Brain Neurorehabil.  2020 Mar;13(1):e3. 10.12786/bn.2020.13.e3.

Effect of Repetitive Transcranial Magnetic Stimulation in Post-stroke Patients with Severe Upper-Limb Motor Impairment

Affiliations
  • 1Department of Rehabilitation Medicine and Research Institute of Rehabilitation Medicine, Yonsei University College of Medicine, Seoul, Korea. kimdy@yuhs.ac
  • 2Department of Physical Medicine and Rehabilitation, Veterans Health Service Medical Center, Seoul, Korea.
  • 3Department of Physical Medicine and Rehabilitation, Eulji University Hospital, Eulji University School of Medicine, Daejeon, Korea.

Abstract

Repetitive transcranial magnetic stimulation (rTMS) has been known to improve the motor function through modulation of excitability in the cerebral cortex. However, most studies with rTMS were limited to post-stroke patients with mild to moderate motor impairments. The effect of rTMS on severe upper-limb motor impairment remains unclear. Therefore, this study investigated the effects of rTMS on the upper extremity function in post-stroke patients with severe upper-limb motor impairment. Subjects were divided into 3 groups, low-, high-frequency rTMS and control group were received stimulation 10 times for 2 weeks. The motor scale of Fugl-Meyer Assessment (FMA) and cortical excitability on the unaffected hemisphere were measured before and after performing 10 rTMS sessions. The motor scale of upper extremity FMA (UE-FMA) and shoulder component of the UE-FMA were significantly improved in both low- and high-frequency rTMS groups. However, no significant improvement was observed in the wrist and hand components. No significant differences were noted in low- and high-frequency rTMS groups. The amplitude of motor evoked potential on the unaffected hemisphere showed a significant decrease in the low- and high-frequency stimulation groups. rTMS may be helpful in improving upper extremity motor function even in post-stroke patients with severe upper-limb motor impairment.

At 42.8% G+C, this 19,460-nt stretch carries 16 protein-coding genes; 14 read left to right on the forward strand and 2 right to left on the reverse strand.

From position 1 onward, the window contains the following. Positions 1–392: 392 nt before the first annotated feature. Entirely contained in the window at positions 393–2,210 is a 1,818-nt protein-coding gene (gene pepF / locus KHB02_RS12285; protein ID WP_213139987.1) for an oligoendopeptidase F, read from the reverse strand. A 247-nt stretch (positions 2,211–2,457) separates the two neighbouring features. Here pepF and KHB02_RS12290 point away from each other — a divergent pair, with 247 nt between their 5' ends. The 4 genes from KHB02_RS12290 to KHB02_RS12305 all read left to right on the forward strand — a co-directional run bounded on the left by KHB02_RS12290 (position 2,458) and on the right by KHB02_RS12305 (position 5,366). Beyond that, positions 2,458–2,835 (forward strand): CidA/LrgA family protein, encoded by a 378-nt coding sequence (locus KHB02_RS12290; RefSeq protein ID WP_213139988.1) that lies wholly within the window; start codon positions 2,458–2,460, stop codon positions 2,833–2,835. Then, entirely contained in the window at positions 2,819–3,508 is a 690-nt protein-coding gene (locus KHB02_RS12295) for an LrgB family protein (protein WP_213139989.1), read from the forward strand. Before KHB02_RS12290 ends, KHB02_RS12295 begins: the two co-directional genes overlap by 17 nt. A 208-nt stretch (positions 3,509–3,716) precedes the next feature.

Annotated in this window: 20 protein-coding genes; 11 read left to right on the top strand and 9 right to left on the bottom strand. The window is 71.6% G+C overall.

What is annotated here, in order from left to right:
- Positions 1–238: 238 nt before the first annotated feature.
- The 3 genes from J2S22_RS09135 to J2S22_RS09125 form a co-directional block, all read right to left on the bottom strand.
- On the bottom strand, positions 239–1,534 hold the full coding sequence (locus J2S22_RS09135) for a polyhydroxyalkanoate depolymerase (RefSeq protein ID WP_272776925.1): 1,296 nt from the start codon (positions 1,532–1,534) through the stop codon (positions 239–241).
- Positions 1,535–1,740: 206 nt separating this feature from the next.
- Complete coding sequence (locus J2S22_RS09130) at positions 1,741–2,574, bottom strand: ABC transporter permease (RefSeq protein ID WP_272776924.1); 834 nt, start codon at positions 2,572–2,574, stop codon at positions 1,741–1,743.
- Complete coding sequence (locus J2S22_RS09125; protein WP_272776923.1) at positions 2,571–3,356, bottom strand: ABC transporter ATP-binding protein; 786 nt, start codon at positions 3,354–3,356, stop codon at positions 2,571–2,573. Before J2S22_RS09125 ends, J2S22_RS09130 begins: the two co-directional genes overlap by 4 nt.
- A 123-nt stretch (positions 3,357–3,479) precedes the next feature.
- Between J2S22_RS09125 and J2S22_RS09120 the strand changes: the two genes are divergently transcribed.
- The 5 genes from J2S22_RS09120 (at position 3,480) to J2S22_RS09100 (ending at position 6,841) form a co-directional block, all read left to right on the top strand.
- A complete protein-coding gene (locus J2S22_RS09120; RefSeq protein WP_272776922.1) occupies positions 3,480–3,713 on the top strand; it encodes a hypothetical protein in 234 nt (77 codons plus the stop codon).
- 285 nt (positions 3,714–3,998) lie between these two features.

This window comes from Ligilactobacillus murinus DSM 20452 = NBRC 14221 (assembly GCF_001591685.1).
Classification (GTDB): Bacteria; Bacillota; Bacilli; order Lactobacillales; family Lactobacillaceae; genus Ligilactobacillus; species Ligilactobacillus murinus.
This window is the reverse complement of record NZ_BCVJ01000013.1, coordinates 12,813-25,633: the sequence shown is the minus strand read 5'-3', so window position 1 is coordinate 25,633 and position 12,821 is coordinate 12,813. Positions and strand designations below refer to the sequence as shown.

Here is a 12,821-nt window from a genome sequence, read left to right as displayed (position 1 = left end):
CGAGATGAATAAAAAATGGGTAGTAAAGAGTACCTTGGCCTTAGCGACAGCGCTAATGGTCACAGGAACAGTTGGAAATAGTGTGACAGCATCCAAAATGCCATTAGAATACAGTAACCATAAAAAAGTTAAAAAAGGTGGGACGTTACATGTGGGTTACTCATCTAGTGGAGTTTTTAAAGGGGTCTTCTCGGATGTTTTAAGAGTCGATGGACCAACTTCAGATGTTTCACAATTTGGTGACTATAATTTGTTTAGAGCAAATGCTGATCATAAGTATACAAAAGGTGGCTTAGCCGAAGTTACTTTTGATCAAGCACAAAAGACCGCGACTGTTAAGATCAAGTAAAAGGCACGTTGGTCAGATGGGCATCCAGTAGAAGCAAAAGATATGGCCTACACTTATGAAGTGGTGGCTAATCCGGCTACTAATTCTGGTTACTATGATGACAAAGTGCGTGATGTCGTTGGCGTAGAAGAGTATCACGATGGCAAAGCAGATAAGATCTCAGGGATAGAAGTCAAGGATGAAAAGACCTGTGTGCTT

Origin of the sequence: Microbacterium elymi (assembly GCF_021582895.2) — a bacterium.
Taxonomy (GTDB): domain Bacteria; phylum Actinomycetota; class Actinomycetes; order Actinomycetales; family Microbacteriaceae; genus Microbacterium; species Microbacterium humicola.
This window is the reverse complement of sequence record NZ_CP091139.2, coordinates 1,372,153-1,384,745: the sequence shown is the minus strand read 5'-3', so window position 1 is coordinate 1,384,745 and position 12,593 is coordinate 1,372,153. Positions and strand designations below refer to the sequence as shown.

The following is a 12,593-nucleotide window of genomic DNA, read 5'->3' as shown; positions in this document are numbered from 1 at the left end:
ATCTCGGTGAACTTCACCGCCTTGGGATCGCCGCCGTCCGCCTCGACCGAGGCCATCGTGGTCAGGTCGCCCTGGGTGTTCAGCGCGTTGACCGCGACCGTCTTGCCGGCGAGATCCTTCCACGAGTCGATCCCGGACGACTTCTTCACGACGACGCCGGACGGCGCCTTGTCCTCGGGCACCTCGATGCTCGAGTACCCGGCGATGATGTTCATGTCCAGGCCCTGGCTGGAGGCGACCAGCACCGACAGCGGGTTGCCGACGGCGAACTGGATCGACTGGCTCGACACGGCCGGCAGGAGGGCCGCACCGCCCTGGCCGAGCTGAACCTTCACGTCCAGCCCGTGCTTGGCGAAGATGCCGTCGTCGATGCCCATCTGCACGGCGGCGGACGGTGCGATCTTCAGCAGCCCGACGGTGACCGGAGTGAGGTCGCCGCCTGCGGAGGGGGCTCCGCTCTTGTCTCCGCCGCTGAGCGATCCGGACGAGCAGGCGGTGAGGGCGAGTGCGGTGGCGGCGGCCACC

Keyword

Transcranial magnetic stimulation; Recovery of function; Upper extremity; Cortical excitability
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